Renovations to Sam’s restaurant at Snowmass Ski Area and Bumps restaurant at the base of Buttermilk Mountain are already paying off for the Aspen Skiing Co. The company was handed a ceremonial rebate check yesterday in honor of the energy savings that have gone into the two restaurants.
Black Hills Energy, in partnership with Franklin Energy and Holy Cross Energy, awarded SkiCo with $60,000 in rebates Wednesday during a ceremony at Sam’s restaurant near the top of the Village Express Lift.
SkiCo Energy Manager Ryland French presented a summary of the energy upgrades, made as a retrofit in Bumps and during an offseason remodel of Sam’s. In both locations, the kitchen exhaust and air-intake systems were updated. Instead of both fans operating at full capacity continually during work hours, they now have sensors within the hood that can react to the amount of heat and smoke that is building up in the kitchen.
“The biggest project that we did energywise is a smart-control system that has sensors in those hoods,” French said.
For reference, French asked the group to imagine a basketball inside a display case, to get a sense of what 1 cubic foot would look like. Prior to the smart-control system, the hoods and the intake fans were moving 8,000 cubic feet each per minute.
“So think about all those basketballs, that’s a ton,” French said.
The system helps the company save on both gas and electricity, because it takes power to run the fans on high speeds continually, and it takes heat to warm up the air coming in, which, at 10,000 feet, is commonly frigid.
Sam’s also has destratification fans in its tall vaulted ceilings, pushing warm air down to the floor level as it accumulates high up. And the restaurant has temperature sensors placed discreetly within the wood paneling of the walls. The sensors are tied to an automation system, but can also be digitally controlled by French from his office.
“It’s really important I can continue to tune the systems,” French said. “That’s really where the real savings come with these sort of things, not just installing and letting it go, but installing and continuing to fine-tune it until you get it where it was designed to be.”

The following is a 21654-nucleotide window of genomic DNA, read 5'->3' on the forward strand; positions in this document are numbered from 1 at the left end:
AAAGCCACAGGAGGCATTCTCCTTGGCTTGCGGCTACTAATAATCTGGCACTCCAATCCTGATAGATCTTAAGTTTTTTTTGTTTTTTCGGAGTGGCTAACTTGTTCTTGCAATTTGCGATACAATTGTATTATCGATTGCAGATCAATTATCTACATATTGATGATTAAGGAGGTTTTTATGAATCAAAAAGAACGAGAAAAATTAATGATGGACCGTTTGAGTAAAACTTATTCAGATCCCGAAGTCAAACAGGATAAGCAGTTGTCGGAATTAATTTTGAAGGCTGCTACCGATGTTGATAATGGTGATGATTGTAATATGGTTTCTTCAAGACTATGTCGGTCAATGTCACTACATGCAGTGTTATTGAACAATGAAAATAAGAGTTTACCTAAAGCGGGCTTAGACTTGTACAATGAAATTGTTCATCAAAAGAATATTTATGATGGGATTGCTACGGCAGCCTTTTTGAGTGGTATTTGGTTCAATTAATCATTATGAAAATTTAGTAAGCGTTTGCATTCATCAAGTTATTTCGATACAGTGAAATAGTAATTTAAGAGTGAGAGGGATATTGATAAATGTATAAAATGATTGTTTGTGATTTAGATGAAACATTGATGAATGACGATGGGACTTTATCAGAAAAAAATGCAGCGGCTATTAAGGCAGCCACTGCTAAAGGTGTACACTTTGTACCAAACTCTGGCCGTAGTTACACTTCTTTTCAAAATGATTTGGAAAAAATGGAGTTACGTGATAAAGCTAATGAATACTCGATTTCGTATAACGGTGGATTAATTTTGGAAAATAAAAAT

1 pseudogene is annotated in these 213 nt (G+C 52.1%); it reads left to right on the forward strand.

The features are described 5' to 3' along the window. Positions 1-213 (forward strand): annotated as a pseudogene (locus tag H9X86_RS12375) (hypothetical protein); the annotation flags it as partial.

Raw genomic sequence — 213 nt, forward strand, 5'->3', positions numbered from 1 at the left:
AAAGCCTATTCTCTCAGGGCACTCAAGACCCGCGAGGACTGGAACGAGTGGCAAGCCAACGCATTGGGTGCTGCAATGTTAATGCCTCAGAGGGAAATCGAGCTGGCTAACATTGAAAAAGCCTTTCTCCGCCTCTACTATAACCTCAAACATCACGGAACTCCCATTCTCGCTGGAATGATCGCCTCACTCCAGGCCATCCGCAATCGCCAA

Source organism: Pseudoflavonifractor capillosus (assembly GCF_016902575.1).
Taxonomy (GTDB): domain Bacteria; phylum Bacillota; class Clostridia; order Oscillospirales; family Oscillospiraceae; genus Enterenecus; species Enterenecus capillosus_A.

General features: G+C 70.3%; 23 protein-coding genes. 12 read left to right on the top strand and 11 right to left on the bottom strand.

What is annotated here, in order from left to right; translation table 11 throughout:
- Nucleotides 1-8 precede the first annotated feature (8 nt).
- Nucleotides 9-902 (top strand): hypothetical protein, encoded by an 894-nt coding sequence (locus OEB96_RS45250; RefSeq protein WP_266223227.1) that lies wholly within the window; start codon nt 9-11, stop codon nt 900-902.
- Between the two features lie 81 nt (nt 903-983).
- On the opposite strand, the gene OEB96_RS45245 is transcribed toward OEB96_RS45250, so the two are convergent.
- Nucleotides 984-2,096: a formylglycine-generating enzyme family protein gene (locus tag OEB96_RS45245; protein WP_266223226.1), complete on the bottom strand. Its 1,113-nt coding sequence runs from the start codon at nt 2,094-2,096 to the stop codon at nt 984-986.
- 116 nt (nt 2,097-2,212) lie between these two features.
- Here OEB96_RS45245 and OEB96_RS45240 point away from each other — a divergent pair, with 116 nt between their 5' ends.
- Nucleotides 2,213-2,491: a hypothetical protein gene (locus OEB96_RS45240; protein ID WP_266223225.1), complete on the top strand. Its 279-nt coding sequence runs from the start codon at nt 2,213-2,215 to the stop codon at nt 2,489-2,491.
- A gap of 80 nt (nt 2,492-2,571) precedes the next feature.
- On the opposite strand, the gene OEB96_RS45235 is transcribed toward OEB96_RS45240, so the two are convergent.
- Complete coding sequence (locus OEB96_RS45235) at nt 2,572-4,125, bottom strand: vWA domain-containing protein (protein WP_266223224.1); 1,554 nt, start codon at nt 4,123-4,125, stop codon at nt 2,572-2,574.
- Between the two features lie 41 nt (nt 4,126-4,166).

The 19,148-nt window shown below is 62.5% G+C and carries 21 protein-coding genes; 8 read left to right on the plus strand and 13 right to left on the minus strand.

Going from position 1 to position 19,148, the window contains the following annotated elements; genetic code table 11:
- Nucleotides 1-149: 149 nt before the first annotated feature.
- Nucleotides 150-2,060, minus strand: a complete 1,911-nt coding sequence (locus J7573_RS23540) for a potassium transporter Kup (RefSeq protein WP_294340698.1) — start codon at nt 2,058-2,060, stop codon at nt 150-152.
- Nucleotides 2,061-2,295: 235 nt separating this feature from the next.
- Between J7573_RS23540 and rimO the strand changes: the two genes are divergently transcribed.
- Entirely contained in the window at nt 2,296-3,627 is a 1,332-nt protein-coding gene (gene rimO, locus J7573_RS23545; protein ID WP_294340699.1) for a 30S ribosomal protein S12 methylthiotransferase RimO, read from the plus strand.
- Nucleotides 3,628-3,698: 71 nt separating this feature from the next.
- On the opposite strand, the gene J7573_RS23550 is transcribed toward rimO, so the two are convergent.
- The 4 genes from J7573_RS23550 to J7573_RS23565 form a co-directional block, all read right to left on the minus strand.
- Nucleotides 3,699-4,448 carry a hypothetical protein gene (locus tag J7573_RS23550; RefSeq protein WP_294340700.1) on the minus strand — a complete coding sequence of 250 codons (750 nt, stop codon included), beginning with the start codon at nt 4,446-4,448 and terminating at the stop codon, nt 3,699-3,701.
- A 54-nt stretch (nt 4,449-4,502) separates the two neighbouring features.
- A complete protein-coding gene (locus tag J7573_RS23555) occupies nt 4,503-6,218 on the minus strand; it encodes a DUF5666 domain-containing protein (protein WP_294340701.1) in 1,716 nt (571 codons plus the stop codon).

The energy upgrades will save SkiCo $16,000 in utility bills each year and have eliminated 100,000 kilowatt hours consumed per year.
“It’s equivalent to if we fully erased the energy use of 10 average U.S. homes,” French said.
The $60,000 in rebates from Black Hills Energy, Holy Cross Energy and the Community Office for Resource Efficiency make up about half the returns SkiCo received in 2019 across all of its green initiatives.
French told the group that without the promise of getting money back, SkiCo would not have made the investment to retrofit Bumps.
Auden Schendler, SkiCo vice president of sustainability, echoed the importance of financial incentives. He said 20 years ago when he was first trying to get the company to spend money to retrofit light bulbs, the cost was equivalent to other company initiatives like building new ski runs or buffing out the food and beverage operations.
Once rebates such as the ones presented Wednesday were introduced, the return on investment became more appealing.
“That’s a majorly significant amount of money, even to this big corporation,” Schendler said.
Sam’s is one of the only buildings in the area that is LEED Gold Certified due to its energy efficiency.
“It really is an amazing thing, we are incredibly grateful for this money,” Schendler said.
Ed Holland, energy advocate for Black Hills and Franklin Energy, congratulated the company for reducing its greenhouse-gas emissions. The projects reduced the equivalent of 245,972 miles driven, or 109,224 pounds of coal.
“That’s 109.3 tons of carbon dioxide that are no longer going into our atmosphere,” Holland said. “I love the mountains, I love snow, this will help make sure we have more of that for future generations.”
French said the bigger mission is to show that the energy upgrades made by SkiCo can be applied on any level.
“Our philosophy at SkiCo is to walk the talk, but it only matters if it’s replicable on much larger scales,” French said. “Businesses and residents throughout the Roaring Fork Valley can tap into these programs the same way we have.”
Amy Fiala, energy efficiency coordinator for Black Hills Energy, said that mission is already underway. Black Hills is now working to provide rebates for upgraded snowmelt systems in Snowmass Village, and she said she has her eye on a condo development in town.
“It’s that snowball effect of folks out there knowing about the programs or being aware of them,” Fiala said.
French said, for its part, SkiCo will also continue to consider energy reduction into the future.
“Over time, every building has to be renovated,” French said. “When we do the right thing and choose to make efficiency upgrades at the same time, and then we have our utilities and nonprofits rewarding us with these rebates, it motivates us to then do the exact same thing or even more on the next project.”